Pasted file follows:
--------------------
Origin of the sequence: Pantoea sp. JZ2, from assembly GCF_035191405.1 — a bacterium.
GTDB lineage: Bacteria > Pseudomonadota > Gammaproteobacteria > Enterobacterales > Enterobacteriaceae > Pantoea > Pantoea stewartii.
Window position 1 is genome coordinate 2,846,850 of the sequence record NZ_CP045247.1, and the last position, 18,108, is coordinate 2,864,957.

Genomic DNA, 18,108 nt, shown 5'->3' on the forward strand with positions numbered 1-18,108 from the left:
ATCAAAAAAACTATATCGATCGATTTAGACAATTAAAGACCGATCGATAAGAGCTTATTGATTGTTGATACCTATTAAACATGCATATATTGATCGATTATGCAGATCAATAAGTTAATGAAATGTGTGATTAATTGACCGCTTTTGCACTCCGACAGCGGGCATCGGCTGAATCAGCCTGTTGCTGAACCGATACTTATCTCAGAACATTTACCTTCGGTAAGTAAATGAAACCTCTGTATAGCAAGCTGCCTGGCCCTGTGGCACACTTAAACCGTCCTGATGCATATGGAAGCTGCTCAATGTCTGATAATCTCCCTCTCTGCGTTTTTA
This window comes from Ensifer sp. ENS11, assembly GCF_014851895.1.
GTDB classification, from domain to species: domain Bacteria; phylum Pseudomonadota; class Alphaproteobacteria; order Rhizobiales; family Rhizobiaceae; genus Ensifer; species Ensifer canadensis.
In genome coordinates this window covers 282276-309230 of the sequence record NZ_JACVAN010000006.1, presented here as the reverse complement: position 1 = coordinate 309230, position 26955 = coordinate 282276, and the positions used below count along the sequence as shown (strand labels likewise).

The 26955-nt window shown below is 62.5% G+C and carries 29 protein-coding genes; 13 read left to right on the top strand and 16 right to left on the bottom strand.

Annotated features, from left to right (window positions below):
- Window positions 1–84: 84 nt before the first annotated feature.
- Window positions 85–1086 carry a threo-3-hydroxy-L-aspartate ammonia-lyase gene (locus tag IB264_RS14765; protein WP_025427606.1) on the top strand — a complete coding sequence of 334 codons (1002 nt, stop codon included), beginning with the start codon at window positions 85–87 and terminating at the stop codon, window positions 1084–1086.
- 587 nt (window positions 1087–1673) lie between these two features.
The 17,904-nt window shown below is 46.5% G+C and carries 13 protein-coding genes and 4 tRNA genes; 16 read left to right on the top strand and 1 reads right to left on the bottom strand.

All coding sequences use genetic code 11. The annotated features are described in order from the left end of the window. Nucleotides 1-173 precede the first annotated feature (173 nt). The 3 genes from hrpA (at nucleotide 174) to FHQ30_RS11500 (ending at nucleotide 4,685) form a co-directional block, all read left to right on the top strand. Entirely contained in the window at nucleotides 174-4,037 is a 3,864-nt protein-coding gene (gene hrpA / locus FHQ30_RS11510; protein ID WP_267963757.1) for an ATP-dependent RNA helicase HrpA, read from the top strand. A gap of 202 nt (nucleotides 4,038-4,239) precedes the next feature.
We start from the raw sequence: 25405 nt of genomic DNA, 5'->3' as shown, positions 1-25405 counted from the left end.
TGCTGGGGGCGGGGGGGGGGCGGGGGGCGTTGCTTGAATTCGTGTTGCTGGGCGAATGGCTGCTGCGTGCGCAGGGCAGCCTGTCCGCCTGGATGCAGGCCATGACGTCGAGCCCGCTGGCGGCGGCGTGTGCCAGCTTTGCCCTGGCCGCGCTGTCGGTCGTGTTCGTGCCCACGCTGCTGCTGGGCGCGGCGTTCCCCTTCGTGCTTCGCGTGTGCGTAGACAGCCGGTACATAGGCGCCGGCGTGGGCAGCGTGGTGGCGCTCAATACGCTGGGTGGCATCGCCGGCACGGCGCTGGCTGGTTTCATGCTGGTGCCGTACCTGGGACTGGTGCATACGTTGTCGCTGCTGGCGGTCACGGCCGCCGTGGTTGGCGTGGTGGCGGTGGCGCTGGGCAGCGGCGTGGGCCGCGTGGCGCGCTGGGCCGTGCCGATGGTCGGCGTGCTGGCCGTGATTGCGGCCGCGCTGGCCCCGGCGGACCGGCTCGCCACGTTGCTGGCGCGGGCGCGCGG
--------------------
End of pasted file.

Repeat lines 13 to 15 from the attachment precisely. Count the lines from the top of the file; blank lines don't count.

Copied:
- 587 nt (window positions 1087–1673) lie between these two features.
The 17,904-nt window shown below is 46.5% G+C and carries 13 protein-coding genes and 4 tRNA genes; 16 read left to right on the top strand and 1 reads right to left on the bottom strand.

All coding sequences use genetic code 11. The annotated features are described in order from the left end of the window. Nucleotides 1-173 precede the first annotated feature (173 nt). The 3 genes from hrpA (at nucleotide 174) to FHQ30_RS11500 (ending at nucleotide 4,685) form a co-directional block, all read left to right on the top strand. Entirely contained in the window at nucleotides 174-4,037 is a 3,864-nt protein-coding gene (gene hrpA / locus FHQ30_RS11510; protein ID WP_267963757.1) for an ATP-dependent RNA helicase HrpA, read from the top strand. A gap of 202 nt (nucleotides 4,038-4,239) precedes the next feature.